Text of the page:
Ageneral in the Royal Cambodian Armed Forces (RCAF) and his bodyguard, accused of shooting an ice seller after a traffic accident on Sunday, were sent Tuesday to Kampong Speu provincial court for questioning, which was due to continue today, Khut Sopheang, the court’s chief prosecutor said. The hearing was held despite the fact that the victim’s family accepted compensation in exchange for not filing a complaint. Brigadier General Soy Narith and his bodyguard were arrested Sunday for allegedly shooting Kong Kon, 32, in the neck after the victim’s ice cart cut in front of their car in Samrong Tong district’s Sambou commune. Kong Kon was rushed to Calmette hospital and is now conscious, according to relatives. The victim’s brother, who wished not to be named, said Soy Narith had offered the family US$5,000 in compensation on Monday in exchange for not filing a complaint with the court. But Roth Navy, a provincial monitor for rights group Adhoc, said that although the compensation was paid, the case remained in court. “There was evidence [of a shooting]; therefore, the general has to face criminal charges from the court,” he said.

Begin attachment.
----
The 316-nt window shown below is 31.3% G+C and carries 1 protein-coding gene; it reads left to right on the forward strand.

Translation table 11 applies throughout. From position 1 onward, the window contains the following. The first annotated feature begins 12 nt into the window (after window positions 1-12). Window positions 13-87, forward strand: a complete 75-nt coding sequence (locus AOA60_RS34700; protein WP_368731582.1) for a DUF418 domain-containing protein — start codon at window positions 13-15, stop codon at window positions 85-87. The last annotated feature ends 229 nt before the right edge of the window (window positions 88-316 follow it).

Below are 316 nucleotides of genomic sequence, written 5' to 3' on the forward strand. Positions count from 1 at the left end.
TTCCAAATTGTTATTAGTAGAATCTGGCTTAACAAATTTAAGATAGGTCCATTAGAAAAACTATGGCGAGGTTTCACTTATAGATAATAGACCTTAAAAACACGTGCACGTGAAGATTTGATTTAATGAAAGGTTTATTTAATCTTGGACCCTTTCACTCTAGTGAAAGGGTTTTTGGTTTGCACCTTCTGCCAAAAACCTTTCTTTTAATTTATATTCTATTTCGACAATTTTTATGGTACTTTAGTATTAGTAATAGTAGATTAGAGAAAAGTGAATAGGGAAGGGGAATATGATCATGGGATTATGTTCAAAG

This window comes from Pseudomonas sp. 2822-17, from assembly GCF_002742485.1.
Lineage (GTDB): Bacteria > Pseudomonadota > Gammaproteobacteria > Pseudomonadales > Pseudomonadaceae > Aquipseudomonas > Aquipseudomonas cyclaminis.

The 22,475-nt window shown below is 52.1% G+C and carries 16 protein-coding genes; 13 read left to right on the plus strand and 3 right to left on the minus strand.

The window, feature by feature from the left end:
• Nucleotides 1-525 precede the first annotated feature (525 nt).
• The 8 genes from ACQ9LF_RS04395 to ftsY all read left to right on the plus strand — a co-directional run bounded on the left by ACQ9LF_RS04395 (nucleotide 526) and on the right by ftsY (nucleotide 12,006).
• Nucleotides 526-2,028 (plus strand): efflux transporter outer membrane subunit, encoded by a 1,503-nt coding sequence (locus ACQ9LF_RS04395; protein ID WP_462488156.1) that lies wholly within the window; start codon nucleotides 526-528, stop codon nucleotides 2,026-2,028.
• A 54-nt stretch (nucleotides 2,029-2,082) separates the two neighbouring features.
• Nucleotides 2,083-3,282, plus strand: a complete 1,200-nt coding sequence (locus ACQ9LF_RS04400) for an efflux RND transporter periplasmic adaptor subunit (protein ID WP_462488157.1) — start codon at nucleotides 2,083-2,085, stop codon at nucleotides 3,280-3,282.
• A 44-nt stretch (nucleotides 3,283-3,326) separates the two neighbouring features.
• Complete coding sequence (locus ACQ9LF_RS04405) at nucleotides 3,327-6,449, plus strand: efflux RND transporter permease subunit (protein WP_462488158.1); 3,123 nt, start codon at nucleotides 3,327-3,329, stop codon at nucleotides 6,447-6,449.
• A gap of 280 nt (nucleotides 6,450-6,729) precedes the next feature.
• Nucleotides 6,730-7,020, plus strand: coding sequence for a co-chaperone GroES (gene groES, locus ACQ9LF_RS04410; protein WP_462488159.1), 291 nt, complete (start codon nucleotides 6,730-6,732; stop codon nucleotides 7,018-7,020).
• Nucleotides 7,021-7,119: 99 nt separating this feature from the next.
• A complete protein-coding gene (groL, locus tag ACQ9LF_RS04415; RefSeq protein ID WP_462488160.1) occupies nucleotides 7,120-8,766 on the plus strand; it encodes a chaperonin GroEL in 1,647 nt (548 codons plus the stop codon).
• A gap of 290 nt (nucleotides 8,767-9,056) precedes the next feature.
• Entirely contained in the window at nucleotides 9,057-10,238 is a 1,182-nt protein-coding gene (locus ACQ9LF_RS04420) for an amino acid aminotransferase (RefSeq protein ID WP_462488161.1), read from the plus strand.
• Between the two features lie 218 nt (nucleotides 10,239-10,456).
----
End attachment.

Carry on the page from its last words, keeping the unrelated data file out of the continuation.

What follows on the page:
Ancient Cambodian bronzes headed to Getty Center

March 30, 2010

Angkor For the first time, the J. Paul Getty Museum will be hosting an exhibition of artwork from Cambodia.

A collection of ancient bronze sculptures from the Southeast Asian country will go on display at the Getty Center in 2011. "Gods of Angkor: Bronzes From the National Museum of Cambodia" is set to run from Feb. 22 to Aug. 14, 2011.

The exhibition features work dating from the Angkor period, roughly from the 9th to the 15th centuries. The Getty said the show will also feature a small group of bronzes from the pre-Angkor period and some recently excavated works.

Much of the exhibition will feature sculptures depicting Buddhist and Hindu deities created by artists who lived during the Khmer Empire. The sculptures are on loan from the National Museum of Cambodia in Phnom Penh, which has founded a bronze conservation studio.